Thursday, May 31, 2018

What I've Been Reading: May 2018

I'm sort of shocked, looking back at this past month, at just how many books I managed to read! It's a mix, historical fiction, memoir, suspense, contemporary fiction. I typically read whatever strikes my fancy at any given moment, so it can vary wildly! There are so many this month, I'm shortening my reviews just a bit. Without any further ado...

Mrs., by Caitlyn Macy. Three women who don't quite fit the mold are thrown together by social happenstance--all three have children who attend the same elite NYC grammar school. Philippa is a woman with a shadowy past, Gwen is often mistaken for the family nanny, and Minnie is a newcomer, determined to find a way into the elite social circles. But when scandal strikes, nothing will ever be the same...for any of them. If you love a good, gossipy summer read, add this to your list.

Jane Eyre, by Charlotte Bronte. While I'd read Jane Eyre in college, I decided to reread it for my May book club meeting. I'd forgotten how sad Jane's story was, orphaned young and ill-treated by her distant relatives before being sent away to a school where she'd make the best friends of her life. And later, the mysterious Mr. Rochester enters the scene, both enthralling and ominous. We got some excellent discussion from this classic!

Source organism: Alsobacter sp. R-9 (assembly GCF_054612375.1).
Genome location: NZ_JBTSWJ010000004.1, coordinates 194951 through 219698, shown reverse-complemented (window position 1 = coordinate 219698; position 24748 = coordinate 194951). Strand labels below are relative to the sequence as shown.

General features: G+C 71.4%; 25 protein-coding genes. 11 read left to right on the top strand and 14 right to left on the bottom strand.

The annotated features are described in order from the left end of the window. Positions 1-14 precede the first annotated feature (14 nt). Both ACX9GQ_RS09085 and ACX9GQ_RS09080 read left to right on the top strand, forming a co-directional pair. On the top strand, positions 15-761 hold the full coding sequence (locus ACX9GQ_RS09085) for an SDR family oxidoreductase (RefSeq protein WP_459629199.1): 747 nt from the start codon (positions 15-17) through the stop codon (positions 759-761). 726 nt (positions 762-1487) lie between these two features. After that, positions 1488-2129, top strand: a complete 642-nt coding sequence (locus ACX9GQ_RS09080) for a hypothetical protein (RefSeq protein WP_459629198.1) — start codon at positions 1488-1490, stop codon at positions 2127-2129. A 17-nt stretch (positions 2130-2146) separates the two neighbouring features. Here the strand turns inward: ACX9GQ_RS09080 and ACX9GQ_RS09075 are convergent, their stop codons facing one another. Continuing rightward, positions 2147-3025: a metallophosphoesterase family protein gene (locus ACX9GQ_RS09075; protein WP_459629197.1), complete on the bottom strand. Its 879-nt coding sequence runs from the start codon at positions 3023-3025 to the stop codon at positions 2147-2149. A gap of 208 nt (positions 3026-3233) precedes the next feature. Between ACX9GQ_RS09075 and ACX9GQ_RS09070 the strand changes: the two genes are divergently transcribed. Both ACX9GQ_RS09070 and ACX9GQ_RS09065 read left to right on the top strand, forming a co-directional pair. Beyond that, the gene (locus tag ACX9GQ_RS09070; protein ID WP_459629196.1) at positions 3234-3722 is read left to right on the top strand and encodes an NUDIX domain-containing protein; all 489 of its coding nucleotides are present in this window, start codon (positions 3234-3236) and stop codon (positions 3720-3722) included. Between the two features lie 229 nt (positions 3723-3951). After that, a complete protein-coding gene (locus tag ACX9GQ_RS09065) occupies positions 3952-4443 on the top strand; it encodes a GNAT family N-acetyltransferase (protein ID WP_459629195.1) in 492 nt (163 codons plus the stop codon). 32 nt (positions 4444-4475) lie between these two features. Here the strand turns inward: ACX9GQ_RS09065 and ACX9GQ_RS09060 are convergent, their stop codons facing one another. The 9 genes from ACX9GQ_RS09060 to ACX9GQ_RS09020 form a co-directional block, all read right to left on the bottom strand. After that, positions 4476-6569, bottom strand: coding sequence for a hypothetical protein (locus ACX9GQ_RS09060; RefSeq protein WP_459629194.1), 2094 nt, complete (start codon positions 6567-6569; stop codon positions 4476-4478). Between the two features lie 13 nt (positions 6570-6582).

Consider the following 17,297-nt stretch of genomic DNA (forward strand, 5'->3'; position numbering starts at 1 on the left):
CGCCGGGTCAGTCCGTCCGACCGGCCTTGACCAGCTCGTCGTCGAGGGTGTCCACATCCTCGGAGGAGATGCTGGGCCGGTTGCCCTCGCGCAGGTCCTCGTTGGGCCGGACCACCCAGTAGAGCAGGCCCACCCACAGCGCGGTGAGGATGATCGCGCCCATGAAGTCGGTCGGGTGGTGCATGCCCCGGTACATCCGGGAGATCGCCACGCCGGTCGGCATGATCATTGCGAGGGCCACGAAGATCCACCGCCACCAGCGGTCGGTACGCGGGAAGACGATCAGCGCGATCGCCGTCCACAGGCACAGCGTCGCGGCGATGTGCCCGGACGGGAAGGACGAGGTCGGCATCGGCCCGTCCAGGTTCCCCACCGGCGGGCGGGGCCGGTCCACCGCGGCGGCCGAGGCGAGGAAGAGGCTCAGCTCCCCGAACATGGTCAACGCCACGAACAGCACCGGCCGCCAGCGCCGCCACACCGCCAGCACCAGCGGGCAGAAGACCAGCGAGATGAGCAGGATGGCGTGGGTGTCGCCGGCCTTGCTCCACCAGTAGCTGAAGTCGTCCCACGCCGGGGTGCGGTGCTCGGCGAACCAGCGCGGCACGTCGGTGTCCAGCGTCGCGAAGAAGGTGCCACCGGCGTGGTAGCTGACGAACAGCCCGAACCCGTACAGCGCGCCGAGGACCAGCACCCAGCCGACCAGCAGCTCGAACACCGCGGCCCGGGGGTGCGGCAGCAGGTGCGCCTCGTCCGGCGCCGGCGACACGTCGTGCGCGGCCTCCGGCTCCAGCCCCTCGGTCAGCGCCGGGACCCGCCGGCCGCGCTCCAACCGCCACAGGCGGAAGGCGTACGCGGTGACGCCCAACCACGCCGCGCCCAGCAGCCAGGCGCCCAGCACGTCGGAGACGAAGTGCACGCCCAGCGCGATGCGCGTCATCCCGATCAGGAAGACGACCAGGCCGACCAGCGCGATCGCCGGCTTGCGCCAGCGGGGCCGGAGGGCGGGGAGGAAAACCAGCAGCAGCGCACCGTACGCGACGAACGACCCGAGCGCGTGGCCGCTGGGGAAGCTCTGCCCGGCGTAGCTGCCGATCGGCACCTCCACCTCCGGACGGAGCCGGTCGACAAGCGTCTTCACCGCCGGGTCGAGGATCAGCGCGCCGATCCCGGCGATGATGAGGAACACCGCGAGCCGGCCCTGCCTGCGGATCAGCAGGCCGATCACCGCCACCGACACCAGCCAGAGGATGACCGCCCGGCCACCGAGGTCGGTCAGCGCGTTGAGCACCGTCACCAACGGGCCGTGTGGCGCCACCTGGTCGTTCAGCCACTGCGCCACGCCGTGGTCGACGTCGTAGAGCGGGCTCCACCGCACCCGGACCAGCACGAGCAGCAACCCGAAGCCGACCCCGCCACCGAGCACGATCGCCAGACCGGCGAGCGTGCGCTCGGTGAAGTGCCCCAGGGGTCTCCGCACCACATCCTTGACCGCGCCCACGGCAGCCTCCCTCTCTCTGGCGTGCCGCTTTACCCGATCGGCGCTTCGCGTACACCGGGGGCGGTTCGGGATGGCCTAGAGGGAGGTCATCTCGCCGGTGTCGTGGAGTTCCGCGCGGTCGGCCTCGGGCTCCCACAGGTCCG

Pachinko, by Min Jin Lee. A 2017 National Award Finalist, Pachinko follows the story of one Korean family from the early 1900s, from the poor daughter of a lame fisherman who falls for a wealthy stranger, and after finding that she is pregnant and he is already married, marries a sickly but kind pastor and emigrates with him to Japan. Their family struggles on, through war and lean times, into the 1980s, and new opportunities. Excellent, moving and very entertaining.

Me Talk Pretty One Day, by David Sedaris. I love David Sedaris; his essays and stories make me laugh like no other. Tales here include his move to Paris and his valiant efforts to learn French, his experiences as a performance artist, and his disastrous year as a writing professor. I laughed til I cried.